The Bloomberg story that reported on how hackers for China implanted chips in Supermicro motherboards in order to conduct wide-spread industrial espionage is facing an unusually fierce backlash from Apple, Amazon, the US Department of Homeland Security and several other companies and government organizations.
The October 4 Bloomberg story alleged that hackers working for the Chinese People's Liberation Army were able to implant microprocessors within Supermicro motherboards used within a variety of servers. The servers, in turn, were shipped to companies across the globe, possibly infecting the global technology supply chain. (See China Hacks Hardware in Spying Attempt on Apple, Amazon & Others – Report.)
Apple, Amazon and many other companies use Supermicro-made servers, although it's not clear if any of this infected hardware actually made its way into the data centers of these companies. Bloomberg reported that Amazon noticed the spy chips during a security check as part of an acquisition deal, and Apple discovered the processors independently. (See Chinese Hardware Hack Threatens US Tech Supply Chain – Bloomberg.)
A story with these types of security implications is bound to be controversial, but the scale of the backlash that has followed is unusual. Bloomberg, for its part, is standing by its story, citing the number of sources it spoke to about the incident, which included 17 interviews with government and company insiders.
On Saturday, October 6, the DHS issued a statement that flatly denied the story and noted that it agrees with other statements from Amazon and Apple that the incident described by Bloomberg never happened.
The UK's National Cyber Security Centre issued a similar statement in support of Apple and Amazon.
"The Department of Homeland Security is aware of the media reports of a technology supply chain compromise. Like our partners in the UK, the National Cyber Security Centre, at this time we have no reason to doubt the statements from the companies named in the story," according to the DHS.
While Apple and Amazon each issued their own denials when the story first appeared -- Supermicro and the government of China also denied the story -- Axios reported on an October 8 letter that an Apple executive sent to the US House and Senate commerce committees that not only denied the report, but offered to give Congress evidence to contradict it.
"In the end, our internal investigations directly contradict every consequential assertion made in the article -- some of which, we note, were based on a single anonymous source," George Stathakopoulos, Apple's vice president for Information Security, wrote in the letter.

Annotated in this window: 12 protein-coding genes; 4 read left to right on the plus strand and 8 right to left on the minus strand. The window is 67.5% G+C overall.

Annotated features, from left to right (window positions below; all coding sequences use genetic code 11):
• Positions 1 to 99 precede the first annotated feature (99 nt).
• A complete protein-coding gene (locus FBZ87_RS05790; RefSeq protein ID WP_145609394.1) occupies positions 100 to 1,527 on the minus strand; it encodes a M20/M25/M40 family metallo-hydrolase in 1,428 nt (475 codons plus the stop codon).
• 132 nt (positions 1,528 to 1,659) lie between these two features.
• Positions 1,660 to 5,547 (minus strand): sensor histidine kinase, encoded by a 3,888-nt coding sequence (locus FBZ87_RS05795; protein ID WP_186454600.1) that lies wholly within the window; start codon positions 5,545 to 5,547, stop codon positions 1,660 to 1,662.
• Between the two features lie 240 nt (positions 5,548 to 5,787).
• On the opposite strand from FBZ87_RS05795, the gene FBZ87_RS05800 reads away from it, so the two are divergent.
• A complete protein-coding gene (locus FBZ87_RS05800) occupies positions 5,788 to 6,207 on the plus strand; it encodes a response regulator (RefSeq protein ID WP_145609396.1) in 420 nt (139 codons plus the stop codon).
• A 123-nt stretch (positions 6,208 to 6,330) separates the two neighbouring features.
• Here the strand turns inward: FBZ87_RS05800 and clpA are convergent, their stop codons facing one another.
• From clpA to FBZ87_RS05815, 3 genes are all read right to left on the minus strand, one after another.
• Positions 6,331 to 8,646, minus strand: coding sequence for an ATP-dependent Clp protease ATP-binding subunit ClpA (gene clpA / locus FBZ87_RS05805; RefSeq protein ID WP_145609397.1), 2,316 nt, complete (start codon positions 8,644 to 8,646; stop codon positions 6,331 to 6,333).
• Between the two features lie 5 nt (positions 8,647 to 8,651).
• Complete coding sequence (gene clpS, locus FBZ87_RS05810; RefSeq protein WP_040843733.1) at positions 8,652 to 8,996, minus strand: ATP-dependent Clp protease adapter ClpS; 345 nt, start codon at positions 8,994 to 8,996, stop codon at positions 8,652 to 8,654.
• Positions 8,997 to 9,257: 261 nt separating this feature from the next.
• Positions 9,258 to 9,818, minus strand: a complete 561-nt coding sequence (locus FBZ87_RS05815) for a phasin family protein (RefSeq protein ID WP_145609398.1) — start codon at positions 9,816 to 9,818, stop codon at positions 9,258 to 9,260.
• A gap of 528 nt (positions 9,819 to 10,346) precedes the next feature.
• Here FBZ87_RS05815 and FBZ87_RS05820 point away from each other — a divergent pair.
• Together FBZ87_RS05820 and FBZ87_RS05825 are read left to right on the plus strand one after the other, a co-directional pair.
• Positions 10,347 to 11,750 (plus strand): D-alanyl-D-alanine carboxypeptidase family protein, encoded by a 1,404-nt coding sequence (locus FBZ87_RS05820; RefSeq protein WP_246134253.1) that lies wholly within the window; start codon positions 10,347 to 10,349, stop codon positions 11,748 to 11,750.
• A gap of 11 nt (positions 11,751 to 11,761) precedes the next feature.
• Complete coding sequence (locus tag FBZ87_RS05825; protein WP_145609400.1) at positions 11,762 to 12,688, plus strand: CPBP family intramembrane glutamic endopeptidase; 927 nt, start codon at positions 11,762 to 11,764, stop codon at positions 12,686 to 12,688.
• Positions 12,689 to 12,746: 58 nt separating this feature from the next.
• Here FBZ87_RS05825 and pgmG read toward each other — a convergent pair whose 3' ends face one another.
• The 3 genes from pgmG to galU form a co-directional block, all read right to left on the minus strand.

"Apple has never found malicious chips, 'hardware manipulations' or vulnerabilities purposely planted in any server. We never alerted the FBI to any security concerns like those described in the article, nor has the FBI ever contacted us about such an investigation," Stathakopoulos added.
While there has been an unusual amount of pushback, the story does have supporters, who believe that while this type of hardware hack is difficult, it could happen.
Besides the controversy, the Bloomberg piece does illustrate that global technology supply chain has grown even more complex and that security flaws, in both hardware and software, are a greater risk than many enterprises may think.
In an email, Steve Grobman, the CTO of McAfee, notes that hardware and software suppliers are even more reliant on sub-contractors and sub-suppliers than ever, and this could introduce flaws into the process by accident, creating bugs and other vulnerabilities. It's not beyond the ability of a determined threat actor or nation-state to take advantage of this complexity.
"In cybersecurity, we already face the challenge of dealing with vulnerabilities that were accidentally introduced into products. If an adversary has access to the supply or design chain, they can introduce stealthy vulnerabilities and back-doors that are incorporated into products," Grobman wrote. "We must be mindful of all sources of technology, including open source software, where an adversary could introduce defects that could impact products across the technology sector."
— Scott Ferguson is the managing editor of Light Reading and the editor of Security Now. Follow him on Twitter @sferguson_LR.